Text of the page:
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May 26, 2020

Full-Text Search for Lessons

Zoe LeBlanc

In an effort to make finding lessons more user-friendly, we’ve officially launched full-text searching for all our lessons. Previously you could use filter buttons to select lessons based on topic or activity, and sort them by date and difficulty. However, you weren’t able to find lessons based on their content.

As of today now you can you dig even deeper, finding the exact lesson to match your interests in all of our supported languages! This feature has been a long time coming (our initial issue ticket was opened on September 20, 2018) and we hope this new addition will make Programming Historian even more accessible.

To use the search feature, go to the lessons page and click on the Start Searching button.

Initial lesson home page, showing the start search button.
Initial lesson home page. Click start searching to enter search queries.

You’ll now see a search bar and button. You can enter your search terms and get a list of the relevant lessons, with the search terms highlighted.

Search results displaying highlighted search terms.
Search results for Twitter and Network

The results are ranked by relevance and you can also filter them using our existing buttons.

Search results displaying highlighted search terms with selected filters.
Search results for Twitter and Network with topic Python

If you want more information about searching, you can click the information button to get more details about how to use this feature.

Search info section, displaying additional details on how to search.

How does the search work?

Behind the scenes, this search feature uses LunrJS, a software package for enabling full-text search on static sites.

Search info section, displaying additional details on how to search.
Inverted index diagram
Search info section, displaying additional details on how to search.
Book index (from Wikipedia entry on Book of Knowledge)

Lunr builds an inverted index of all our lessons, which is essentially the same as an index at the back of a book. So each time you enter a search term, Lunr looks for term, finds all the lessons that is in, and then returns the lessons based on relevance of the term (which is calculated using an information retrieval algorithm called Okapi BM25).

For optimal results, we recommend using multiple search terms, as well as the + and - symbols to get exact searches or limit searches, respectively. You can also read more about how to search with Lunr on their searching documentation.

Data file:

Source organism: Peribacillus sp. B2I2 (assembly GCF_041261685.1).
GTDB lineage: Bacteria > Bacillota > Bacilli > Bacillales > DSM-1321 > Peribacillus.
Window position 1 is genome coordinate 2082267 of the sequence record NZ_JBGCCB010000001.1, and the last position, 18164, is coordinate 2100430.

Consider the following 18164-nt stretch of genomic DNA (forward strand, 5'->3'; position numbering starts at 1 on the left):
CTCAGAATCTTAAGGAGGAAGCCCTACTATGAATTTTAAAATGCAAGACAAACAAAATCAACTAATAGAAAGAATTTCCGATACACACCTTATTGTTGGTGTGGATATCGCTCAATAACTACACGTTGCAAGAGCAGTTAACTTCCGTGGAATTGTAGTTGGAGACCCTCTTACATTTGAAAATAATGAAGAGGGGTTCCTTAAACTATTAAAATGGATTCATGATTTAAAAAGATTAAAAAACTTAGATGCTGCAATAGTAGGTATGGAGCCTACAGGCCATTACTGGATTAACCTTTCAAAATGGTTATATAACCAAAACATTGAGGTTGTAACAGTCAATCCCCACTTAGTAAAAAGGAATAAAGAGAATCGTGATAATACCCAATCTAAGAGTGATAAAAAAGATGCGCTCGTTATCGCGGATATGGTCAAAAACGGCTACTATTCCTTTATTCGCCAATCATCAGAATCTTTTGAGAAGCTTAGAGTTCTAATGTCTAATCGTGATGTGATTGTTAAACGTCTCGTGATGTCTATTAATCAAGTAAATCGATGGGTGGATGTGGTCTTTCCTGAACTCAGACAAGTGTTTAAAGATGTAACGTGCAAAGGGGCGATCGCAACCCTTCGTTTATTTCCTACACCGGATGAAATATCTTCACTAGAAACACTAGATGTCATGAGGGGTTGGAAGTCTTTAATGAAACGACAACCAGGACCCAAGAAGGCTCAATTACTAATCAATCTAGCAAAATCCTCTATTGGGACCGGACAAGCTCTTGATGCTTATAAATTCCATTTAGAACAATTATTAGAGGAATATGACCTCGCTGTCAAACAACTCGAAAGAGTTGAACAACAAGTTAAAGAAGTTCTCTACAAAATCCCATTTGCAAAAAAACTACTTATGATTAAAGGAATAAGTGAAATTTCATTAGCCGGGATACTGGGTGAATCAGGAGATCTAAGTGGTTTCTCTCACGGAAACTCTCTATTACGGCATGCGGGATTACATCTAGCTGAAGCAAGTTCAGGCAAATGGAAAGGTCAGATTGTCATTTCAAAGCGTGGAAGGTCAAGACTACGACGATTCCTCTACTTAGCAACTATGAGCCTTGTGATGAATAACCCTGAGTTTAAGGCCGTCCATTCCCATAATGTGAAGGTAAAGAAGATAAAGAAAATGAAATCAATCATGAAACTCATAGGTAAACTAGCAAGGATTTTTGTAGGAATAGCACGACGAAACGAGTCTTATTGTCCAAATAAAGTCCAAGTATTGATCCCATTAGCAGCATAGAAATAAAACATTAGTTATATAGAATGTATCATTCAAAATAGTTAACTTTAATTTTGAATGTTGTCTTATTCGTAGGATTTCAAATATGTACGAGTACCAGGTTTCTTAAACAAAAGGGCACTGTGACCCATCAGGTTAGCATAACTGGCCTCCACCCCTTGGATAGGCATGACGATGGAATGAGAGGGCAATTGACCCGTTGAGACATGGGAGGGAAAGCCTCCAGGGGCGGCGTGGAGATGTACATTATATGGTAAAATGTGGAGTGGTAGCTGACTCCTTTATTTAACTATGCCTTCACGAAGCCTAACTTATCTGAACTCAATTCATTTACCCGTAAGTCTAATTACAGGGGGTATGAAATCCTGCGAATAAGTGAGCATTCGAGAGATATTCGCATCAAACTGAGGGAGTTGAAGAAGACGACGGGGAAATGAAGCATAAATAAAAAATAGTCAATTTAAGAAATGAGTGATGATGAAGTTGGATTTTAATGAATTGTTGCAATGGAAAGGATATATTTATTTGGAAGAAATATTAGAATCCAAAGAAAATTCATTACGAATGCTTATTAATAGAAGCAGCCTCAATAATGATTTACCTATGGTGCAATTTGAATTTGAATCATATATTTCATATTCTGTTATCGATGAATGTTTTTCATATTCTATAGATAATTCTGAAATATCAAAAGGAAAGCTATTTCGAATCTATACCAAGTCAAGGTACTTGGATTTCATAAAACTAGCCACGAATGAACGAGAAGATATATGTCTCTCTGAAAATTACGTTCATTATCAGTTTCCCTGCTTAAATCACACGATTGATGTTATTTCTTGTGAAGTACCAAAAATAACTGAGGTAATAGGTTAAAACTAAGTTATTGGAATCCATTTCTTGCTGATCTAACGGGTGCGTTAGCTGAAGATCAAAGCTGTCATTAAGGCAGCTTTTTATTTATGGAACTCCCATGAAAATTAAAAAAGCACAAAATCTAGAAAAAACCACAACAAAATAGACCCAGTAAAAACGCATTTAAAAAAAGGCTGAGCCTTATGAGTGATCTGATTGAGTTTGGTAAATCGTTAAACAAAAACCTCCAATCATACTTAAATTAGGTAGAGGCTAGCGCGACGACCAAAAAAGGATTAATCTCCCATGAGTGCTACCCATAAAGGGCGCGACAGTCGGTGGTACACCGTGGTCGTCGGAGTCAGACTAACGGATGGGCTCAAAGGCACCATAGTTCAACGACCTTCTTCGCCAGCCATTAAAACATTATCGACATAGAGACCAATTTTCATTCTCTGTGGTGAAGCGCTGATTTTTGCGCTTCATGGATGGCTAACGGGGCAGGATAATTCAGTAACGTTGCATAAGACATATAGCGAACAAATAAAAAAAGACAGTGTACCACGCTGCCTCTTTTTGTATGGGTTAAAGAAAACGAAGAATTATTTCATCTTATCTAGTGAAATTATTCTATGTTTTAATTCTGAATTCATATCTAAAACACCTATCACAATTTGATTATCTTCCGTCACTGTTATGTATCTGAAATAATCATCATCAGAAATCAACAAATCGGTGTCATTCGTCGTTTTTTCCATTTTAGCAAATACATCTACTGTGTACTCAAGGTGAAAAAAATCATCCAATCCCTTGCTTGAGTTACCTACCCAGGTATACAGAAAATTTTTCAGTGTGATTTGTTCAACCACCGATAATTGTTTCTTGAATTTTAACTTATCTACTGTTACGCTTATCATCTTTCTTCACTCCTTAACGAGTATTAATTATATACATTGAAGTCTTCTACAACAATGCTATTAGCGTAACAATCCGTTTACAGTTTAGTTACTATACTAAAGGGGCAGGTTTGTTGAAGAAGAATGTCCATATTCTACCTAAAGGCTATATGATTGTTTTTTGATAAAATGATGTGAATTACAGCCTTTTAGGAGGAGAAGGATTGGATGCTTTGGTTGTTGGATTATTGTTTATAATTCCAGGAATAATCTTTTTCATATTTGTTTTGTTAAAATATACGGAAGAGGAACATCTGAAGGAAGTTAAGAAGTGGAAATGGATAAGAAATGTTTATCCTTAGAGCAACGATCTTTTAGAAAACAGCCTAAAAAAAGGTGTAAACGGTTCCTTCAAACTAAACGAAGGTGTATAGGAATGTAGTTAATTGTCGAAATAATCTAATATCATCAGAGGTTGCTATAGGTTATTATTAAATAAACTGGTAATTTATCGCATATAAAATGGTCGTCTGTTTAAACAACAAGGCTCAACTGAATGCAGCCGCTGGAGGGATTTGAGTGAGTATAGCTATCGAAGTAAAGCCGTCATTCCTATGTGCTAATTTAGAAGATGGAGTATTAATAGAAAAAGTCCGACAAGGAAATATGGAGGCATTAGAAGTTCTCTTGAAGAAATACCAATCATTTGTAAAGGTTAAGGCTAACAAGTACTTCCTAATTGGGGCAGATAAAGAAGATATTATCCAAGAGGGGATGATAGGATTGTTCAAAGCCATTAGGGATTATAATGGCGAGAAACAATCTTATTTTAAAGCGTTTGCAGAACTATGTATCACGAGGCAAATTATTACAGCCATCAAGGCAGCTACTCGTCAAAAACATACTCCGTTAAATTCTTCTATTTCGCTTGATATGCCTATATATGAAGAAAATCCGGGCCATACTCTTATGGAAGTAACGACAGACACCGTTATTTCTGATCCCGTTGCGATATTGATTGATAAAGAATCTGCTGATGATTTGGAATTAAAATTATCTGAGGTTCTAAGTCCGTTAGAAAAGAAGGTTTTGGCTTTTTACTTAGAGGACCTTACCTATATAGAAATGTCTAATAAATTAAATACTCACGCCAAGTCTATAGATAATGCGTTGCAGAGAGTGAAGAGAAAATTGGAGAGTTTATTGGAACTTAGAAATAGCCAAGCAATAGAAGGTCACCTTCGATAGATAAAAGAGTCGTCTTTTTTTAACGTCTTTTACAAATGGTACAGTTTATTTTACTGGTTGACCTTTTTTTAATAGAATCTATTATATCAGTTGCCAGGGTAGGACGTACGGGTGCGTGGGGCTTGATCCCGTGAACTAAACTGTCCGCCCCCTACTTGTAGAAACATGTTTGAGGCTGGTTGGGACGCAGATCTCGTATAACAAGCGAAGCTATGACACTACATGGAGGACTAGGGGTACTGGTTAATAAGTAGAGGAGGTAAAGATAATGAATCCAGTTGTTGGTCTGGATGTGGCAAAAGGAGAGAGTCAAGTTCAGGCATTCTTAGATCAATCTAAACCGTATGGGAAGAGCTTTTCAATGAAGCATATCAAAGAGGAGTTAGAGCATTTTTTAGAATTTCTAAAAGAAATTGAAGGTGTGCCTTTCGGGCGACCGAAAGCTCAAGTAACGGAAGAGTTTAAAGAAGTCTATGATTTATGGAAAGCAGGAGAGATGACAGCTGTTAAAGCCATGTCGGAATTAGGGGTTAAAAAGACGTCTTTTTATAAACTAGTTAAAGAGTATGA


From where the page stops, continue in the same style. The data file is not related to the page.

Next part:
In adding full-text search, we have endeavored to optimize speed, as well as accuracy of results. Most search engines utilized inverted indices (like Solr or ElasticSearch) but they still expect you to have some sort of database to dynamically return results to your queries. Since we use a static site architecture, we don’t have any live databases, which means that our entire search index needs to be built prior to the site being loaded (otherwise users won’t be able to get search results).

Lunr remains one of the most common solutions for adding search to static site, but there’s a few drawbacks. One is that it takes a lot of time to build the search index and it can end up creating fairly large files to be loaded into the browser. We also had the additional complication of wanting to separate search results by language.

In the end, we implemented a fairly novel approach (as far as I know) to generate the search corpora using Jekyll, and then built a separate NodeJS app to make the search indices - in essence creating a microservice. You can view the code for this search index building in the search-index repository, and we used TravisCI to automatically rebuild the indices every night. In separating out the search index building, we were able to limit the JavaScript dependencies in our main repository and minimize the time needed to build the site locally. Having the indices built separately also allowed us to use Github’s built-in CDN functionality for serving the indices, as well as enabling us to limit the JavaScript payload for slower connections.

For more information about the technical features behind our full-text search, feel free to visit our technical documentation on search.

We hope that search allows users to more easily access lessons, as well as discover lessons in new ways. As Programming Historian continues to produce new lessons and support for additional languages, we hope features like full-text search help us maintain a user-friendly and sustainable web infrastructure.

About the author

Zoe LeBlanc is a Postdoctoral Associate and Weld Fellow at the Center for Digital Humanities, Princeton University.